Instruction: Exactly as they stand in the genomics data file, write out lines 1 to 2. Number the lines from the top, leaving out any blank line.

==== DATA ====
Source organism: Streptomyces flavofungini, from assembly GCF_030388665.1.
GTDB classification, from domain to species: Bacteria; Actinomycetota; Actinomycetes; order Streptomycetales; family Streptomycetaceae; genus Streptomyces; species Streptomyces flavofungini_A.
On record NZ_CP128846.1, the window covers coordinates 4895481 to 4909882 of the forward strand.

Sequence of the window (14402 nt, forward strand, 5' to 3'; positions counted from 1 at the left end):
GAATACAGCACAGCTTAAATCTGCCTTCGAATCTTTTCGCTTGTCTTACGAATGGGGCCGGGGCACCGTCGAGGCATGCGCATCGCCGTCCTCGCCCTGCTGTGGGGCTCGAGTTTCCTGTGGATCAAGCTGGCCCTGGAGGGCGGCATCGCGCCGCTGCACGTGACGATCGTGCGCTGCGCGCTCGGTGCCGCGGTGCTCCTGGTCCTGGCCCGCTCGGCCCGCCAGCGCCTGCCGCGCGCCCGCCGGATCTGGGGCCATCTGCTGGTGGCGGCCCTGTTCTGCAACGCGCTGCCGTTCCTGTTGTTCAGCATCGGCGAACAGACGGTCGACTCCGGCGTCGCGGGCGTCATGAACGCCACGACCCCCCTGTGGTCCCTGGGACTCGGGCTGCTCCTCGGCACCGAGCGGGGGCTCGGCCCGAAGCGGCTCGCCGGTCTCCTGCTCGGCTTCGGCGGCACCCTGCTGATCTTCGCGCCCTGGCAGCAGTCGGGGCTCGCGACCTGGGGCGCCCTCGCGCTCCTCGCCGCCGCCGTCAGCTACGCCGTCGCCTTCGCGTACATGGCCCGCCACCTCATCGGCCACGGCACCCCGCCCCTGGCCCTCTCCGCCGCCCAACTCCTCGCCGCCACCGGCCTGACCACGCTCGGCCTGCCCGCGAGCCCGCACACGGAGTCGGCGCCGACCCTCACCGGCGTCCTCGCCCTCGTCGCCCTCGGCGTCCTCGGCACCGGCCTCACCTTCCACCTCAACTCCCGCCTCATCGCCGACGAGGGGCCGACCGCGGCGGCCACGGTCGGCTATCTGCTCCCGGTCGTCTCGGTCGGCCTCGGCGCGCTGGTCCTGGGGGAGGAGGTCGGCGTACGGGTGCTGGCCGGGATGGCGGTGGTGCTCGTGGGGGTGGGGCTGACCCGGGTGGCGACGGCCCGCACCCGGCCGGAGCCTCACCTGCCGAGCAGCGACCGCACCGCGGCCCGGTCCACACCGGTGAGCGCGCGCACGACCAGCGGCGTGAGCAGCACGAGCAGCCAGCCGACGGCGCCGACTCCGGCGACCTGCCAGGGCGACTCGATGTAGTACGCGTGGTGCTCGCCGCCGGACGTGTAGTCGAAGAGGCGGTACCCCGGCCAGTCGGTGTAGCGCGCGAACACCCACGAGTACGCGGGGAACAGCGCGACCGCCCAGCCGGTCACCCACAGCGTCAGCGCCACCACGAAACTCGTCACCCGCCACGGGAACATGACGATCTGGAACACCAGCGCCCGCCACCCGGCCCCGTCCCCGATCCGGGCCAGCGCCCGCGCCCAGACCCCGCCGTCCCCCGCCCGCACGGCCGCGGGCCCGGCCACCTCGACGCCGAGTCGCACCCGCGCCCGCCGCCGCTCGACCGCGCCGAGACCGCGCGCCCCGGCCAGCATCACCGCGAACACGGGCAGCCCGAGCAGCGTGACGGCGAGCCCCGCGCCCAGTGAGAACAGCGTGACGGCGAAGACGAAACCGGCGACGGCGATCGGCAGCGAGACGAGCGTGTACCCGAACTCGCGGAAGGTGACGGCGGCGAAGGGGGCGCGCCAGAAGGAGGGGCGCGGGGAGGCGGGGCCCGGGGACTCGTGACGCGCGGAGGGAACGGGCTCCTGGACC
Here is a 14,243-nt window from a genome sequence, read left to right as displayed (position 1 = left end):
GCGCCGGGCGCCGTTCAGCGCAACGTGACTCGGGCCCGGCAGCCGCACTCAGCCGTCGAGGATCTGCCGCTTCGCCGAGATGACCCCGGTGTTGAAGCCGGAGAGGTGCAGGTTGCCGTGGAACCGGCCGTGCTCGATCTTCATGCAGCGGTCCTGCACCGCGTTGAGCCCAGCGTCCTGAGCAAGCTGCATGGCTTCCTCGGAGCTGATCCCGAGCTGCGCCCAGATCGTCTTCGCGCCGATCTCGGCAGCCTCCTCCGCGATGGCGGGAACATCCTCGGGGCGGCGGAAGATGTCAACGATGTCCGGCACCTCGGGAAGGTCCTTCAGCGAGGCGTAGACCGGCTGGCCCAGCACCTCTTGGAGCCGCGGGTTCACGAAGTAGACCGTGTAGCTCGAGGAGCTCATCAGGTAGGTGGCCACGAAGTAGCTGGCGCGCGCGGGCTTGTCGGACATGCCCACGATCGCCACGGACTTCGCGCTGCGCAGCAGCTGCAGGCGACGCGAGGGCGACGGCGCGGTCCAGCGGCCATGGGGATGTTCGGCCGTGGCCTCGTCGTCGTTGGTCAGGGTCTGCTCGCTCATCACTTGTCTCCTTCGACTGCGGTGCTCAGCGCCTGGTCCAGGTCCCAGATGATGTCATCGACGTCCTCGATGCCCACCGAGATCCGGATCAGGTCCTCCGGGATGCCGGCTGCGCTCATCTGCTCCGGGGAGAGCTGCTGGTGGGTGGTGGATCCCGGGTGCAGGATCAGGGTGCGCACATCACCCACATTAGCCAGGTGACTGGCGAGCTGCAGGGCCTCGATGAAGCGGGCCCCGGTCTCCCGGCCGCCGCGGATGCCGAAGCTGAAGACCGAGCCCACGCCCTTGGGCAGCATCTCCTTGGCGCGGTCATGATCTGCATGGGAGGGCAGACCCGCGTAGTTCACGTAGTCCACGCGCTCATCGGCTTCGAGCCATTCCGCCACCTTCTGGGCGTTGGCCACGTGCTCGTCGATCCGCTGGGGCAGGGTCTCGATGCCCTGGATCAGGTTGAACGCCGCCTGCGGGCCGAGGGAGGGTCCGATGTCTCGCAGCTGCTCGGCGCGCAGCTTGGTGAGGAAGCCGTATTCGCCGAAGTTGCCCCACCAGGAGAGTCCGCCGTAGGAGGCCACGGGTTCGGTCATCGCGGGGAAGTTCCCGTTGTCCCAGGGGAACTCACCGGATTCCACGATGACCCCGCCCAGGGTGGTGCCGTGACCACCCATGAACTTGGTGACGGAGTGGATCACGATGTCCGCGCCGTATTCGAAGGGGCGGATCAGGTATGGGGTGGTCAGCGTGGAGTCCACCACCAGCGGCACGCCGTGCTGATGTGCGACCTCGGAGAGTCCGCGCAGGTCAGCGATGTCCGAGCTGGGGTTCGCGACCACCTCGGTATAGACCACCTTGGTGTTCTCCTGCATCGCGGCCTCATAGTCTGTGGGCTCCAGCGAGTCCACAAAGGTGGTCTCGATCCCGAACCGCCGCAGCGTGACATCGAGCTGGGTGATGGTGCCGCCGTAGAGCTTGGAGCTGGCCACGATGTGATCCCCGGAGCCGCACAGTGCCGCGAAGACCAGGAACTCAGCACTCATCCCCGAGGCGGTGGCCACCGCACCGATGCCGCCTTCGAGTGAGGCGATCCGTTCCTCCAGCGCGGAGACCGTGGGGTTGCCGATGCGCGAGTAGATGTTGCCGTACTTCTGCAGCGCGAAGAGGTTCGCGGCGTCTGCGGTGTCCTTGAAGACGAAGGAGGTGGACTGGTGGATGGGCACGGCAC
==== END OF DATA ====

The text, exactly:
Source organism: Streptomyces flavofungini, from assembly GCF_030388665.1.
GTDB classification, from domain to species: Bacteria; Actinomycetota; Actinomycetes; order Streptomycetales; family Streptomycetaceae; genus Streptomyces; species Streptomyces flavofungini_A.